Posts Tagged ‘britanniastadium’

Puliser Prised – The end of an era

May 23rd, 2013 No comments

The most surprising aspect of the sacking of Tony Pulis was the startling ruthlessness with which it was carried out.  Several months ago when  Peter Coates announced publicly he’d never really approved of the finance involved in the Peter Crouch signing ,many sensed change was afoot.  What few could have predicted is less that 48 hours after the end of the season Tony Pulis would be dismissed.

Few could deny that in the second half of 2012/13 we hit a dead end.  The malaise was only  exacerbated by the manager’s refusal to change.  We paid a heavy price for Pulis’ stubborn obsession with work rate over craft… when the reliance on graft over guile wasn’t working there was blunt refusal to try any other method.  This was particularly frustrating because in phases Stoke  have been shown to be able to play a more expansive game yet we were dragged back to the artless lottery of the hopeless punt forward.  The mindset of supporters was hardly brightened when we saw clubs with smaller budgets press ahead and evolve…. and we certainly didn’t snag any Michu type bargains!  The age of the team was also an issue.  Few players under the age of 24 were ever considered for the starting line up.  This meant 1 the players being reared by the academy would simply be farmed out elsewhere and 2 as the players we buy are in their late 20s  rarely would any have  sell on value.  These issues and transfer policy in general may well have been the decisive factors in his sacking.

The initial question is whether or not his sacking was the correct course of action.  There is no doubt it contains an element of risk.  The fact remains Pulis had indeed kept us in the top flight for five seasons and has never been relegated as a manager.  However, that can be deemed null and void  when we remember in recent months we were sleepwalked to the edge of a relegation dogfight.  In the last eighteen months we have regressed at an alarming rate, there is no reason to believe we wouldn’t be sucked into the mire next year had he been given another season.  Another matter which has to be mentioned is the nature of the team and the seemingly limited ambition.  While survival and 40 points are undoubtedly a priority to hear those aims mentioned with such monotonous regularity, at the expense of anything else, left a bleak aura surrounding the team and club in general.  Being prepared to do little more than dig out 0-0 draws or perhaps sneak a 1-0 win was never going to be a thrilling spectacle.  Watching Stoke City play football became, at times, an awful way to spend time.  In that respect his sacking has saved him from himself… every time we played he damaged his own legacy.  So the point has to be made, despite the obvious risk his dismissal is the right decision.  A new direction is required and Tony Pulis has never displayed a tendency to embrace change.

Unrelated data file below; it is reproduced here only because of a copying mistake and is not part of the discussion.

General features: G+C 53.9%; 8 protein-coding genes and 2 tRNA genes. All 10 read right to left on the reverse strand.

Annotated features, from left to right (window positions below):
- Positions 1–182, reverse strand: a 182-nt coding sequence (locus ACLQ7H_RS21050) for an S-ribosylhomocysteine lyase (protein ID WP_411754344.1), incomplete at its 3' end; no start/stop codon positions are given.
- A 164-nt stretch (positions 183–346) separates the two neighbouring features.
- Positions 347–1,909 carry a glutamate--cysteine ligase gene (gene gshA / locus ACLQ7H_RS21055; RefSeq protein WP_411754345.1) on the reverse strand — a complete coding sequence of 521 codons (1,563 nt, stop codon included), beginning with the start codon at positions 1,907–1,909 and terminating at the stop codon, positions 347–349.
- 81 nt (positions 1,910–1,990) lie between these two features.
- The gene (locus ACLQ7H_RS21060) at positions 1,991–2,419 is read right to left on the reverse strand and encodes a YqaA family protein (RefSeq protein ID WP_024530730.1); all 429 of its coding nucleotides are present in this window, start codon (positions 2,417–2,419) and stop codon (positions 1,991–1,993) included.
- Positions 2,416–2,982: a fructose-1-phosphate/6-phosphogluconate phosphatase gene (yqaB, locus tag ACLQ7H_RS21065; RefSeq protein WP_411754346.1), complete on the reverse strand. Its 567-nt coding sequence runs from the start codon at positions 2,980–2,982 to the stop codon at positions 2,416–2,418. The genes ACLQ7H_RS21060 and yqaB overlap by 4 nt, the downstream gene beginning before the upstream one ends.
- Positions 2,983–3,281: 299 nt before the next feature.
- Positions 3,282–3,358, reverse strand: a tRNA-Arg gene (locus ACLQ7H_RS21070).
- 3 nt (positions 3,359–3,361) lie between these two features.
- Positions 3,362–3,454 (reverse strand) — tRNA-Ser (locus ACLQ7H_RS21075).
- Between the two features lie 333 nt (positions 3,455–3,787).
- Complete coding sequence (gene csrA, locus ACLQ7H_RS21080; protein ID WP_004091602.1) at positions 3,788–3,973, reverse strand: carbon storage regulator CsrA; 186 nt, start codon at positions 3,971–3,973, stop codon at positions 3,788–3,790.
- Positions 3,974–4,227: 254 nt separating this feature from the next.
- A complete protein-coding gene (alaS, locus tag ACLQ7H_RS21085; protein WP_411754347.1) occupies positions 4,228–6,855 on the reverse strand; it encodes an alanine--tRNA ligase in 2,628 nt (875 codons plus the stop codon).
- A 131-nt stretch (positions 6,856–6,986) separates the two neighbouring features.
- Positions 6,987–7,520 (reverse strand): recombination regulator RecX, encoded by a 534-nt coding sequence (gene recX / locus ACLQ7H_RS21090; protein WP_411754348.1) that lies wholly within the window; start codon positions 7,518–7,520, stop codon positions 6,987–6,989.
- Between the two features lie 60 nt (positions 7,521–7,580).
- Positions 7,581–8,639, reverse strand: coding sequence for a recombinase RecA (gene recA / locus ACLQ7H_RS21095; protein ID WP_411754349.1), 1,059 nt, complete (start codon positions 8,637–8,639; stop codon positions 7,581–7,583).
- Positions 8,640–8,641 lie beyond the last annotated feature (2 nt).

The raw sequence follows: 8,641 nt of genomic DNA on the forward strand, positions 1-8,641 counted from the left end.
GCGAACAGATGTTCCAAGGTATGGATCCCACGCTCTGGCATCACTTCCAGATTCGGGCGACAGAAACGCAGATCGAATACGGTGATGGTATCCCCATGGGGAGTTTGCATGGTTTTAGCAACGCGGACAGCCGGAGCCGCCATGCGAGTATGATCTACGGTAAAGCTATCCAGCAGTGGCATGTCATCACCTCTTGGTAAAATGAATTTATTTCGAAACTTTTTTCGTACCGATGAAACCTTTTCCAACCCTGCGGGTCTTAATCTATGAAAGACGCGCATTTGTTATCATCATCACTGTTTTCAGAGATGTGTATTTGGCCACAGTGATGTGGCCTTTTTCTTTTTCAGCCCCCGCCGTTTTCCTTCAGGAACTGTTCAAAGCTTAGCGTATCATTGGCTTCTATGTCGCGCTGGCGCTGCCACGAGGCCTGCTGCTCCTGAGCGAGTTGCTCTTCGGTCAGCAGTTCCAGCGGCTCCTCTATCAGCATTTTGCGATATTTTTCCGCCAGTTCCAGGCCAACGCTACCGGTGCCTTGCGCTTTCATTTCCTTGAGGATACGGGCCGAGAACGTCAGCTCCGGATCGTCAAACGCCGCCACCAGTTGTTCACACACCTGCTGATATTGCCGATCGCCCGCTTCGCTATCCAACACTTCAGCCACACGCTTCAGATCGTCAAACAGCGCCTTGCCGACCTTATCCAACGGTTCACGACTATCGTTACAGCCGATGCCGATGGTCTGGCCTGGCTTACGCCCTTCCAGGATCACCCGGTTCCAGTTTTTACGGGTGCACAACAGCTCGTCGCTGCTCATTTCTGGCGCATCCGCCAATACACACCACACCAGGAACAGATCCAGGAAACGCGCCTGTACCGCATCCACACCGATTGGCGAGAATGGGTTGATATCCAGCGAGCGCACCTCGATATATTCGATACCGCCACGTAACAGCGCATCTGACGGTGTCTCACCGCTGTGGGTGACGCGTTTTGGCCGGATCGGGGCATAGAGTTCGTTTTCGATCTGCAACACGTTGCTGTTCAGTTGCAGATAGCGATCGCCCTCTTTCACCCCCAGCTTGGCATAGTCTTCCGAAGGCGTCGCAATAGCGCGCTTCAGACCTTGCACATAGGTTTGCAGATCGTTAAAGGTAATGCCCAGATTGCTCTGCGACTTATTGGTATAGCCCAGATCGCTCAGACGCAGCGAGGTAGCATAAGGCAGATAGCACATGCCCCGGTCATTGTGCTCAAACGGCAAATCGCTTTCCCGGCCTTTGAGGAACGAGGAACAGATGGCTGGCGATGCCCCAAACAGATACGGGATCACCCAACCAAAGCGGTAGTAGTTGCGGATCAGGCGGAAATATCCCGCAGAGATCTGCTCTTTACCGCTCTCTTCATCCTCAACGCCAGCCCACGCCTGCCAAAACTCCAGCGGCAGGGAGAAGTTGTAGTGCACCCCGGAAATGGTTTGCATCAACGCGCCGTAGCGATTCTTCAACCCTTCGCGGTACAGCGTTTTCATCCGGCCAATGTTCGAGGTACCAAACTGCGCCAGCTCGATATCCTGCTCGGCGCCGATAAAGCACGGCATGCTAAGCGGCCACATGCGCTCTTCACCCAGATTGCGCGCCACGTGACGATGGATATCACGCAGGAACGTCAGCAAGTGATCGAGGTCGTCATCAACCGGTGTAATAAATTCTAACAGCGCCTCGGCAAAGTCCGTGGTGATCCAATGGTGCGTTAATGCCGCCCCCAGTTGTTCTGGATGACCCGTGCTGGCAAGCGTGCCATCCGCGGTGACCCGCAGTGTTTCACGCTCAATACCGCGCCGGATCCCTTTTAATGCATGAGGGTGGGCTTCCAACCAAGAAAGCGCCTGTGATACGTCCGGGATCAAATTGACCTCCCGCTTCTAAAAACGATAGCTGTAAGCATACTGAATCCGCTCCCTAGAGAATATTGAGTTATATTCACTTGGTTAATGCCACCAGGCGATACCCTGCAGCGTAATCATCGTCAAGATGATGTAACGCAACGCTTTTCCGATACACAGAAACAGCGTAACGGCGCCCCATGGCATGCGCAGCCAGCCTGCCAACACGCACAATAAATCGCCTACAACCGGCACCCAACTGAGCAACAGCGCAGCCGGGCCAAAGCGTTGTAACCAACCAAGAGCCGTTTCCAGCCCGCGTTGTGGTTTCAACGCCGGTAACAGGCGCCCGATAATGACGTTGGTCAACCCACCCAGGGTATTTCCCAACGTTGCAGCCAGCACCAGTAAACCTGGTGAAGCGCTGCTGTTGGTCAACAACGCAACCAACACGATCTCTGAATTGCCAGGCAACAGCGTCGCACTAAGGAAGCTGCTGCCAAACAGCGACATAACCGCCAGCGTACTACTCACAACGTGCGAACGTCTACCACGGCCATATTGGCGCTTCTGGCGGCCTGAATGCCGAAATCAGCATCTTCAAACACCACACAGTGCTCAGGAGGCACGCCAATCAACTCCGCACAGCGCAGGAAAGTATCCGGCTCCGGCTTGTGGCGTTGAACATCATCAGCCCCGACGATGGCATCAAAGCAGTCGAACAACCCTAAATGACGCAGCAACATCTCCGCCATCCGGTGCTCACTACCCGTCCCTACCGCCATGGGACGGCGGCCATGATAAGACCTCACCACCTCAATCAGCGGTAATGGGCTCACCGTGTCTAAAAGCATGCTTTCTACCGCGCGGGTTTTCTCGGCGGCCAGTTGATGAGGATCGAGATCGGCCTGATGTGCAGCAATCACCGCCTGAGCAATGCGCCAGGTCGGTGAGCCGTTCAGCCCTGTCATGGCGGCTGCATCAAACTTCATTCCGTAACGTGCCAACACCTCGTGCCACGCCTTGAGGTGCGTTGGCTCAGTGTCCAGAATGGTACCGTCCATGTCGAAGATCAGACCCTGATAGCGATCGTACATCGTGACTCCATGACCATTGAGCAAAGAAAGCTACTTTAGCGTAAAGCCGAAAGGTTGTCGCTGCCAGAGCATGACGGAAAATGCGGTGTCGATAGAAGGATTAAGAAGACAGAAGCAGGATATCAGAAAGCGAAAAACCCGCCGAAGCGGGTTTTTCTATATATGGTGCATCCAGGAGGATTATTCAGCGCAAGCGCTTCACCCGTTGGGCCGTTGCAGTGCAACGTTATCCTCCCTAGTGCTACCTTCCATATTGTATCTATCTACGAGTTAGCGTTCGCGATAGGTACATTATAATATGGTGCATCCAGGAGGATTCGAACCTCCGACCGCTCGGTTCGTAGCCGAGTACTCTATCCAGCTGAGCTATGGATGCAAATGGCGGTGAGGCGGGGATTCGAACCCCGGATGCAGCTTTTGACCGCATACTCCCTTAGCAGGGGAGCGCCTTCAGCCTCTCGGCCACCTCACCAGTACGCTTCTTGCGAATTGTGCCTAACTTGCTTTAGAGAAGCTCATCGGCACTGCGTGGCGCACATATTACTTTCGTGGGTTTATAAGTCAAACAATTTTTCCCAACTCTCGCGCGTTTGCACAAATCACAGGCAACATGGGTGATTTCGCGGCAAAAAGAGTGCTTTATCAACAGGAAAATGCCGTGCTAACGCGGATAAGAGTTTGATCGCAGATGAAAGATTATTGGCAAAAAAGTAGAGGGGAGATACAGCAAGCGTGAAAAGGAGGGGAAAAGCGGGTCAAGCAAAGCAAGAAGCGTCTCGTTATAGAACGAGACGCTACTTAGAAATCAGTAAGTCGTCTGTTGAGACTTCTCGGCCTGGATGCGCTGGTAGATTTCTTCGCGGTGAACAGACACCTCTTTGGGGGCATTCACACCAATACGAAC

Despite the miserable conclusion to his reign the point has to be made Tony Pulis has been a successful Stoke manager.  Promotion and Premier League stability should ensure applause if he manages a visiting team at the Britannia Stadium, not to mention the FA Cup Final and resulting European campaign.  It’s fair to say the vast majority of Stoke supporters wish Tony Pulis well in the next phase of his life and career.  Thank you and goodbye Tony.

Here’s a couple of videos

One showing TP after the Villa game

another as he leaves the pitch at the Brit for his final time as manager of Stoke City



5 down 35 to go, a piece of history, Wenger’s humiliation

September 1st, 2011 No comments

At West Brom on Sunday we registered our first win of the season.  It’d be pointless to deny that it was an horrendous game.  Understandably, the massed ranks of connoisseurs in the away end didn’t care too much!  Winning an away game is a great feeling.  Winning away with a threadbare squad after a game on the previous Thursday is a gargantuan effort from our players.  It’s worth noting that of all the English sides to play in European competition in midweek we were the only one to win at the weekend.  Poor though the game was it’s worth emphasising that West Brom were no better than Stoke.  In the second half  we contained their threat in comfort.  The nature of our late goal exacerbates the notion that West Brom were unlucky but in actual fact they looked as lacklustre as we did for most of the game.  At least we have the excuse of having played a game only three days before to fall back on!  In his post match comments Roy Hodgson suggested the goal should have been disallowed.  He may have a point but Ben Foster should have collected Walters’ ball with the minimum of fuss.  From the point where Shotton nicked the ball there was a second, that seemed to last an hour, where everyone stopped and looked to see if the ref had blown for a foul.  After gleefully placing the ball into the net Shotton himself looked back!  The whistle remained silent, the goal stood and we’d grabbed victory.  35 more points and we’ll be assured another season the top flight!